In Messy Revelation I opened a discussion on the need for a renewed and deepened understanding of "revelation." Here I will provide documentation that illustrates that the perceived need for such a deepened understanding is recognized on many levels within the Church.
this blog develops the idea that a theory of man in history can be worked out around the theme that man's self expression in culture and society is motivated by the desire to find meaning in man's existence. i proceed by summarizing seminal works that provide insights into the dynamics of this process, with the view that the culmination of this exploration was reached with god's self revelation in jesus. i'll hopefully also explore the developments that followed this event.
Saturday, October 25, 2008
Wednesday, October 1, 2008
The Rise of the World Religions
Christopher Dawson begins Chapter VI of Progress and Religion, "The Rise of the World Religions," by situating these "world religions" within the context of “a cultural change of the most profound significance” that swept the civilized world in the first millennium B.C. This cultural change primarily involved a change of thought rather than of material culture, and was felt across the middle part of the world, from Greece through the Middle East, Iran, India and all the way to China--a geographical spread that lead Eric Voegelin to term this period "the Ecumenic Age.". Dawson associates this far flung cultural change with an outpouring of religious literature--“the writings of the Hebrew prophets and the Greek philosophers, of Buddha and the authors of the Upanishads, of Confucius and Lao Tzu”--and he seeks to find a common denominator. Thus, he poses the question: “What link can there be between the Hellenic vision of an intelligible universe or the ethical humanism of Confucius and the bloody rites and barbarous myths of the old pagan culture?”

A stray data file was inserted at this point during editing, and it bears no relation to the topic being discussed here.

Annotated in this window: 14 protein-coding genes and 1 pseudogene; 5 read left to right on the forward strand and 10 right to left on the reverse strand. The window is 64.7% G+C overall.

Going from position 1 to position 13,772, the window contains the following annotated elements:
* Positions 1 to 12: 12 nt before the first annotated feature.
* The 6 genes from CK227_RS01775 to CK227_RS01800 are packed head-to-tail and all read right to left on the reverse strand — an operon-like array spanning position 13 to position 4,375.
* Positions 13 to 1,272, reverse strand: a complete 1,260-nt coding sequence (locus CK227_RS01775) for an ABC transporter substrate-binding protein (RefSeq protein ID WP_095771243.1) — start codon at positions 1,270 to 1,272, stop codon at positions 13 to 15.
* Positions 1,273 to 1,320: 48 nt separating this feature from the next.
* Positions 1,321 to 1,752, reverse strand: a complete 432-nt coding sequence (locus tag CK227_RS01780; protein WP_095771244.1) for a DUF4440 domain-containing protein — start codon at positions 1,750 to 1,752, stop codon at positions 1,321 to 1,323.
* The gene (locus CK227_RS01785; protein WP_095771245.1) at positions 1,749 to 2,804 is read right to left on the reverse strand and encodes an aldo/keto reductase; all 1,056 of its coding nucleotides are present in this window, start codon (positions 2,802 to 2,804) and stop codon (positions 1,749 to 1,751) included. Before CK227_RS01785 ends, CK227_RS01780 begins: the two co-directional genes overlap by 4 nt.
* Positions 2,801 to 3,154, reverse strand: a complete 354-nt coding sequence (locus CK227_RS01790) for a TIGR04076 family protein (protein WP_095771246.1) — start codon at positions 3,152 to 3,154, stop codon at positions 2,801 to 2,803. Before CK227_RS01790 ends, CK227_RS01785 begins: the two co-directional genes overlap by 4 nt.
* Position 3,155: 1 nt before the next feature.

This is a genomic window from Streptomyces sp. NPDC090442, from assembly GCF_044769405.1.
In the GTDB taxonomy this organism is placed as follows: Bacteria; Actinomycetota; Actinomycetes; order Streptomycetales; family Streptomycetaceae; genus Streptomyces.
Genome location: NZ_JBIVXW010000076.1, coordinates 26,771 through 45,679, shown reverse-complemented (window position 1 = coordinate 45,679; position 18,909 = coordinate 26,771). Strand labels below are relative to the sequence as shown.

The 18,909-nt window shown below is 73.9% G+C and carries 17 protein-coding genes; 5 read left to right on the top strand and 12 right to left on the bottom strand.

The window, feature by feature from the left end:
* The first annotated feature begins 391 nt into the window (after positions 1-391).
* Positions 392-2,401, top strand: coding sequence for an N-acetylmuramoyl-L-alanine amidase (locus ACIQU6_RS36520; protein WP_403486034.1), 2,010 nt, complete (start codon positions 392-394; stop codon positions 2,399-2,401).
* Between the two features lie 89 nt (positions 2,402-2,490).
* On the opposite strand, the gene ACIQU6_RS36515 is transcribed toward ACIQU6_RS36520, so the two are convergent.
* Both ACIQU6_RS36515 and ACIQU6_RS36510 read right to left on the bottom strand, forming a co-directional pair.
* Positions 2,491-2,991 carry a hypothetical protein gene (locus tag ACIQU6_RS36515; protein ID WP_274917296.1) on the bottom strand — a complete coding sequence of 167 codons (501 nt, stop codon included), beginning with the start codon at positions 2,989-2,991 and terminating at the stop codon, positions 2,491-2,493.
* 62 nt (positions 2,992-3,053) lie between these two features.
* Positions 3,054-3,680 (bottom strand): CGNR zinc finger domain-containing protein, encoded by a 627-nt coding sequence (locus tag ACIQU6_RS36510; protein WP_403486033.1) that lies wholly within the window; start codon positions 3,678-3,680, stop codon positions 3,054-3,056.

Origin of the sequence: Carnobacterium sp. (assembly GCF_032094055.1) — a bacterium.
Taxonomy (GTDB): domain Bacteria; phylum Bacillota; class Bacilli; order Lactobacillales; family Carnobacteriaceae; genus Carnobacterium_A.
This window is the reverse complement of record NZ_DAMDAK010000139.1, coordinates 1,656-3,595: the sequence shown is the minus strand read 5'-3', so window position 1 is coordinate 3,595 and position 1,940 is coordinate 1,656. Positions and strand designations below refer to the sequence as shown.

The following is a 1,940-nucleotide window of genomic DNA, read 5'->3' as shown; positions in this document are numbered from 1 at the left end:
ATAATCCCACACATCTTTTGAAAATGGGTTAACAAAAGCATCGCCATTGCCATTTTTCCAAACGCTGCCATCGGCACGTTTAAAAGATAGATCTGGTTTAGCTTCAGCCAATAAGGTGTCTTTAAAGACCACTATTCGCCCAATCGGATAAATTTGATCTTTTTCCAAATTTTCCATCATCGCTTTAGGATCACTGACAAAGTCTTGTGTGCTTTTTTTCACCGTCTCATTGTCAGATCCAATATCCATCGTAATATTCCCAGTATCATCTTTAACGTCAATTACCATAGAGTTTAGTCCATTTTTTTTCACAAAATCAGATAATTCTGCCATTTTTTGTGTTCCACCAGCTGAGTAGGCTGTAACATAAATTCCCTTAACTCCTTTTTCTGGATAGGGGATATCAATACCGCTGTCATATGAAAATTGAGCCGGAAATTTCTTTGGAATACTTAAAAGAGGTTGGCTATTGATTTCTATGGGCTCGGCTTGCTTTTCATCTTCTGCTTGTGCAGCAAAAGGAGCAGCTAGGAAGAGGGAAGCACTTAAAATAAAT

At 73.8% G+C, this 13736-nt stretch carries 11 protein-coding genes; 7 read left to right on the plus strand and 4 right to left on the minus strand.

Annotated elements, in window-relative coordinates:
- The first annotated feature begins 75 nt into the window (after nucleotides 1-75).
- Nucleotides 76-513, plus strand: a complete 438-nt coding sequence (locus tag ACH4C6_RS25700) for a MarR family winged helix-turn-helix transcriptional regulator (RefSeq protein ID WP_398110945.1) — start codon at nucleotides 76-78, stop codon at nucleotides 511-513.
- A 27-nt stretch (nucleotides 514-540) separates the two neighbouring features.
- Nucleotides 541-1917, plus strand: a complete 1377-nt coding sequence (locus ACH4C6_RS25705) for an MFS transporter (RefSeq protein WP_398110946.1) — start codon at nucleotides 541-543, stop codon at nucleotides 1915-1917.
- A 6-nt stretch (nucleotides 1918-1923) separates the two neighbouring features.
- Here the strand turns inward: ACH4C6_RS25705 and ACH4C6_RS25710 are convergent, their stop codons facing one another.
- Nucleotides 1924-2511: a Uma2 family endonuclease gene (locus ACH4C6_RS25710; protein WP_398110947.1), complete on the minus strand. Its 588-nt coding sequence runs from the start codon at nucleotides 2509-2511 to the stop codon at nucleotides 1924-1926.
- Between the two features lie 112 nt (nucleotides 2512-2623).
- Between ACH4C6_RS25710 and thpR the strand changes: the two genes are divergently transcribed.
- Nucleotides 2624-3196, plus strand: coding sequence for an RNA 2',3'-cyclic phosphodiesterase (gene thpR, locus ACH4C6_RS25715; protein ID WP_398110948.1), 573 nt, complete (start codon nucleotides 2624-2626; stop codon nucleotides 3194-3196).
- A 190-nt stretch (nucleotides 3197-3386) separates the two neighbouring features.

In formulating his answer, Dawson first focuses (p. 100) on the violent upheavals that transformed the political landscape--invasions of the older civilized regions by “more warlike but less civilized” peoples who “destroyed the old theocratic order,” and introduced a “dual character” to the new cultures that arose, producing “a spirit of criticism and reflection.” The resulting cultural unease, and a corresponding idealization of the “vanquished order as a golden age,” says Dawson, gave rise to “a sense of moral dualism, an opposition between that which is and that which ought to be,” between the divinely ordained order of the cosmological societies (characteristic of Eliade's “archaic man”) and the new reality of human existence governed by brute force and strife. Under the impact of these new conditions the sacred ritual order of archaic man became “moralized and spiritualized,” focusing on justice and truth more than on ritual and ceremony.
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